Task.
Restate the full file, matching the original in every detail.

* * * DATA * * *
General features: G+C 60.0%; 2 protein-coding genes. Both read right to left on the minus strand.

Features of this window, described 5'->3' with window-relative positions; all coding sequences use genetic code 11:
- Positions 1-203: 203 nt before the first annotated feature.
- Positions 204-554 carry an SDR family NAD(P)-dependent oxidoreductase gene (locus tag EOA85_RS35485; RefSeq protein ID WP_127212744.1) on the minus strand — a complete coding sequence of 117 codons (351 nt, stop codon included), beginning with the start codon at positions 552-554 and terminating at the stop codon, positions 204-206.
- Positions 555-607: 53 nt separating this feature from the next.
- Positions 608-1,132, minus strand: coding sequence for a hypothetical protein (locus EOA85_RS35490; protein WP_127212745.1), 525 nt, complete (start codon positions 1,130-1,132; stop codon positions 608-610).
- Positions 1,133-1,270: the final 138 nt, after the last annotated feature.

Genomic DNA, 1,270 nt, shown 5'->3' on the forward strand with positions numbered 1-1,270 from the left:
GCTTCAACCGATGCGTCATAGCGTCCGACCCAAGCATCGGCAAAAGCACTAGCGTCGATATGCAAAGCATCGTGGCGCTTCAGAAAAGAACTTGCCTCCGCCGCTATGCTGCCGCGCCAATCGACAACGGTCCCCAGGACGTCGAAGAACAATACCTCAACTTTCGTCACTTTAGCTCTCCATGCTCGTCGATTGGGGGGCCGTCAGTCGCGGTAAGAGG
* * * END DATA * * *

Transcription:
General features: G+C 60.0%; 2 protein-coding genes. Both read right to left on the minus strand.

Features of this window, described 5'->3' with window-relative positions; all coding sequences use genetic code 11:
- Positions 1-203: 203 nt before the first annotated feature.
- Positions 204-554 carry an SDR family NAD(P)-dependent oxidoreductase gene (locus tag EOA85_RS35485; RefSeq protein ID WP_127212744.1) on the minus strand — a complete coding sequence of 117 codons (351 nt, stop codon included), beginning with the start codon at positions 552-554 and terminating at the stop codon, positions 204-206.
- Positions 555-607: 53 nt separating this feature from the next.
- Positions 608-1,132, minus strand: coding sequence for a hypothetical protein (locus EOA85_RS35490; protein WP_127212745.1), 525 nt, complete (start codon positions 1,130-1,132; stop codon positions 608-610).
- Positions 1,133-1,270: the final 138 nt, after the last annotated feature.

Genomic DNA, 1,270 nt, shown 5'->3' on the forward strand with positions numbered 1-1,270 from the left:
GCTTCAACCGATGCGTCATAGCGTCCGACCCAAGCATCGGCAAAAGCACTAGCGTCGATATGCAAAGCATCGTGGCGCTTCAGAAAAGAACTTGCCTCCGCCGCTATGCTGCCGCGCCAATCGACAACGGTCCCCAGGACGTCGAAGAACAATACCTCAACTTTCGTCACTTTAGCTCTCCATGCTCGTCGATTGGGGGGCCGTCAGTCGCGGTAAGAGG